The Monster Inside Us


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Do you want a job with no prerequisite qualifications? I guess?

$15 an hour, with a flexible schedule and free food? Okay.

Plus it’s so easy that you can even do your homework or watch TV while you’re getting paid. Sign me up.

Let me get this straight right off the bat. I’m not working as a babysitter because I like kids. The noise, the mess, the attention-deficit whining about inane nonsense – I’d probably be happier cleaning gutters. At least there isn’t any shit in the gutters. I’m taking 18 credits this semester though, and there’s no arguing that it’s a pretty convenient way for a girl to make a few extra bucks. Maybe I’d even make enough to move out of the house I shared with my mom. It wasn’t so bad really – I just give the parents my sweetest smile, and somehow they’re duped into thinking I have a maternal instinct which magically makes me adore their precious bundle of spastic chaos.

The trick is forcing that smile to last all the way until the door closes. Kids may be practically retarded by adult standards, but I’ve found even the slowest sperm can understand negotiations when it means giving them something they want.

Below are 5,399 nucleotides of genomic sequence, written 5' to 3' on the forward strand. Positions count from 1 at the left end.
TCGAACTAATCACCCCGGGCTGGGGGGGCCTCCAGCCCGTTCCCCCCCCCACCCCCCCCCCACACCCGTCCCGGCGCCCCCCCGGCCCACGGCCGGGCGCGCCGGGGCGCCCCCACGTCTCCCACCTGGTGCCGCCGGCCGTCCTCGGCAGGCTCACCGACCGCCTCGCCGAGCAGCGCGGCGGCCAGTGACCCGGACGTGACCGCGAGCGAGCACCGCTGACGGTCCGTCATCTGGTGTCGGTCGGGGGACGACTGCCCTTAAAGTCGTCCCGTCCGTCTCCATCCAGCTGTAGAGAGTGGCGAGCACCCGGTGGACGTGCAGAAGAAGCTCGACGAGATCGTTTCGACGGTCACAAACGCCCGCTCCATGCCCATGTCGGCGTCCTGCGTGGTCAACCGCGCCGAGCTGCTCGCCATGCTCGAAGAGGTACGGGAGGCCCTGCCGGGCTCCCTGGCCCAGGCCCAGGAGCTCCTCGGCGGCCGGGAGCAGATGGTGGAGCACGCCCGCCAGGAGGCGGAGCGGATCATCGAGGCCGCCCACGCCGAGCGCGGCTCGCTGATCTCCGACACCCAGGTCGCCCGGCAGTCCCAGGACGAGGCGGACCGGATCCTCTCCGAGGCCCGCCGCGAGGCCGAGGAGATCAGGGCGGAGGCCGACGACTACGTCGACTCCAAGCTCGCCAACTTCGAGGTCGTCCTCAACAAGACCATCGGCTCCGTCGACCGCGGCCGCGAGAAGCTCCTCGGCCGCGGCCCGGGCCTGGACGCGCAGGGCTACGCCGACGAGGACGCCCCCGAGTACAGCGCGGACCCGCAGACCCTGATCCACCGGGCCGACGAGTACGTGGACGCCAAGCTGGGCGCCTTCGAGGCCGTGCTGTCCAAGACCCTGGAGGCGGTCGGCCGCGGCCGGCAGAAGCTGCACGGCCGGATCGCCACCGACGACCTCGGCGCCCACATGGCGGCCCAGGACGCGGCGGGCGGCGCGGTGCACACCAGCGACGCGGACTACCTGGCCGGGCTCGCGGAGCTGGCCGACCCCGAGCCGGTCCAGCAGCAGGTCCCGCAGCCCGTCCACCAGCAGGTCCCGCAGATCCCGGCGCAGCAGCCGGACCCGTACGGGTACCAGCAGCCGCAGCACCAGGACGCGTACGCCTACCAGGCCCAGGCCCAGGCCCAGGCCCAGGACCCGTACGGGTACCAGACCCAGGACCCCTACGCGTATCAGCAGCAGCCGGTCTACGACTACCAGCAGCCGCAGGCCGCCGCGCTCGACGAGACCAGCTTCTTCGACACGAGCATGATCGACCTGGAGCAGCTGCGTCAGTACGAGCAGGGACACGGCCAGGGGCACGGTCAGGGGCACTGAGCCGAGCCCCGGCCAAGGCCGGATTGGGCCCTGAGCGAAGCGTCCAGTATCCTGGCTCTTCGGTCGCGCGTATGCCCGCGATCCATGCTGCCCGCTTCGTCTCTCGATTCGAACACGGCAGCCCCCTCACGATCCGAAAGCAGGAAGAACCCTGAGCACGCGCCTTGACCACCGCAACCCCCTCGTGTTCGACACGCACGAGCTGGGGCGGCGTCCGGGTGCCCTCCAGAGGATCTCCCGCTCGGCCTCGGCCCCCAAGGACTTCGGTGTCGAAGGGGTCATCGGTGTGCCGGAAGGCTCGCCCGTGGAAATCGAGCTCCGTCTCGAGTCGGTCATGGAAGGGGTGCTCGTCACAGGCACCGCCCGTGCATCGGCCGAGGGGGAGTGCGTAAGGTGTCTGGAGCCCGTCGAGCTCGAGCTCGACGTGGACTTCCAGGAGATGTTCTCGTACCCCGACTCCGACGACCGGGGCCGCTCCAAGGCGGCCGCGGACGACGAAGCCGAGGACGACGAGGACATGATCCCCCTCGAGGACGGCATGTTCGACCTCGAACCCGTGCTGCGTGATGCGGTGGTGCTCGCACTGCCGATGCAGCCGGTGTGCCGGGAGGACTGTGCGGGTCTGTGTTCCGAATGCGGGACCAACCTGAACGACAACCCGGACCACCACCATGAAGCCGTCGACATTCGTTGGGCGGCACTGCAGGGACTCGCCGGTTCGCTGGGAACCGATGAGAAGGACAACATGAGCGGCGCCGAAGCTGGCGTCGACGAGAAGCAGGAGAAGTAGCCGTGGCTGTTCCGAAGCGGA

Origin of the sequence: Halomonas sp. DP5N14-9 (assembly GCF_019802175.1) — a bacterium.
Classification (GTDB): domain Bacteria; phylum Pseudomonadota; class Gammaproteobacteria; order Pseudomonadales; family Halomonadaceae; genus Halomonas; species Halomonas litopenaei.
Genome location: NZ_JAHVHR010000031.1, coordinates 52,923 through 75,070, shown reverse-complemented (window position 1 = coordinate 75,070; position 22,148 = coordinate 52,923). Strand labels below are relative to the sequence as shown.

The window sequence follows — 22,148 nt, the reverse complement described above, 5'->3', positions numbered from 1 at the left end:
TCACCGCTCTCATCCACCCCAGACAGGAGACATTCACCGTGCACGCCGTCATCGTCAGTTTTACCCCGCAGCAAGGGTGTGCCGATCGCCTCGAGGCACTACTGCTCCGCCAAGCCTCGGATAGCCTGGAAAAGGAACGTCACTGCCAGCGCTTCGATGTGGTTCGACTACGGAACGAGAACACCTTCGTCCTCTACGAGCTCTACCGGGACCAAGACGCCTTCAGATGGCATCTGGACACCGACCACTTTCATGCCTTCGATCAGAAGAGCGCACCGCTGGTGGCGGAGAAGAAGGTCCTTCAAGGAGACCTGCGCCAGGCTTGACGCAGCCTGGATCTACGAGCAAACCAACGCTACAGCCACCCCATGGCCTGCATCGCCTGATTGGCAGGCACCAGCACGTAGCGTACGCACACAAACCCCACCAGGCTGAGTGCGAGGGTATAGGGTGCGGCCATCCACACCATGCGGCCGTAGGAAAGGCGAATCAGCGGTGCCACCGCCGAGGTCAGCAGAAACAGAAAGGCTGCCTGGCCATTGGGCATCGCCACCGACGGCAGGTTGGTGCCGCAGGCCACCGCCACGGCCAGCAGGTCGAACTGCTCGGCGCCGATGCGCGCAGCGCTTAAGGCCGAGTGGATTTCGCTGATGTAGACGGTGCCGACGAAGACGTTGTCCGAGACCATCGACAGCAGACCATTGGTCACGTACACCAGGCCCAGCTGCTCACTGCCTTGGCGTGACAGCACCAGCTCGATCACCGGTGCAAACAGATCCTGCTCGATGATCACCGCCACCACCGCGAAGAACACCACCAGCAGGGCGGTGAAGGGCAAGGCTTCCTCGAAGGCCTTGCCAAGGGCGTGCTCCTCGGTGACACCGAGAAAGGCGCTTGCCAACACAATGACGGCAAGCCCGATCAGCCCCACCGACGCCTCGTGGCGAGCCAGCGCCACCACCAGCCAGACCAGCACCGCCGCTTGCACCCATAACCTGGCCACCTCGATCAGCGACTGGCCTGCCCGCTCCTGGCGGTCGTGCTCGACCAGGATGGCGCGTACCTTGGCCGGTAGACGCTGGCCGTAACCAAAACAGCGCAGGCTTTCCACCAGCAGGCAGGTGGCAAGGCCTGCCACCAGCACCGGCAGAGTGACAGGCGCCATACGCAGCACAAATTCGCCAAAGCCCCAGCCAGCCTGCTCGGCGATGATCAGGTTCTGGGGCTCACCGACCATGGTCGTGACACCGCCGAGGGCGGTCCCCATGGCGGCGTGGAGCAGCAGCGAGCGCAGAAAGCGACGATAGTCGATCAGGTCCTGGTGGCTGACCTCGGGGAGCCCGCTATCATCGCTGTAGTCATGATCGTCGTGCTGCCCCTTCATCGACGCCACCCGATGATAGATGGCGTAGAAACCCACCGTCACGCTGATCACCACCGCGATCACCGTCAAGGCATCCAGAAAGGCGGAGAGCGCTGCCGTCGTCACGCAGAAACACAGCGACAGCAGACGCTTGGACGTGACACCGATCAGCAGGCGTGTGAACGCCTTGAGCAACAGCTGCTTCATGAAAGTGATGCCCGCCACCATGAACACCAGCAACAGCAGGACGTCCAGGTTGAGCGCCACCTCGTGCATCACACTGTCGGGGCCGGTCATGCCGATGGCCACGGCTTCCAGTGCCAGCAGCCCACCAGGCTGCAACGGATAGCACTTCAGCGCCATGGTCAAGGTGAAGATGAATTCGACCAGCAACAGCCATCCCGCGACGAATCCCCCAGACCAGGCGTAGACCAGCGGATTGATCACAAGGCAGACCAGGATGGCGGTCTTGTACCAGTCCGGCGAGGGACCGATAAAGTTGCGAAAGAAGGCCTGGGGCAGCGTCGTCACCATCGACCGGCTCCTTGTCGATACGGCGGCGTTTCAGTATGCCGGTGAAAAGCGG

“Okay little twerp,” I’d say. “I don’t like you, and you don’t like me.” Okay I don’t really say that, but it’s definitely what I’m thinking. “Here’s the deal. You get to eat all the sugar blasted crap you can stomach and watch cartoons until you get a seizure for all I care. But you don’t bug me, and you tell your parents we ate veggies and watched the Disney channel. Got it?”

Usually that’s enough, but last night was a special case where everything went wrong. I could tell it wouldn’t be easy the second I walked in the door, but I had faith in my martial-law parenting style and thought I could handle anything.

“Looks like you’ve got your hands full,” I said, eyeing the teeth-marks on the chair legs. “How many pets do you have?”

“No pets,” the mother said. “Just my little David. I’m only going to be gone for a couple of hours though, and I’m only a call away if you need anything.”

“I don’t anticipate any problems.” I smiled, trying not to wince at the sound of pounding drums upstairs.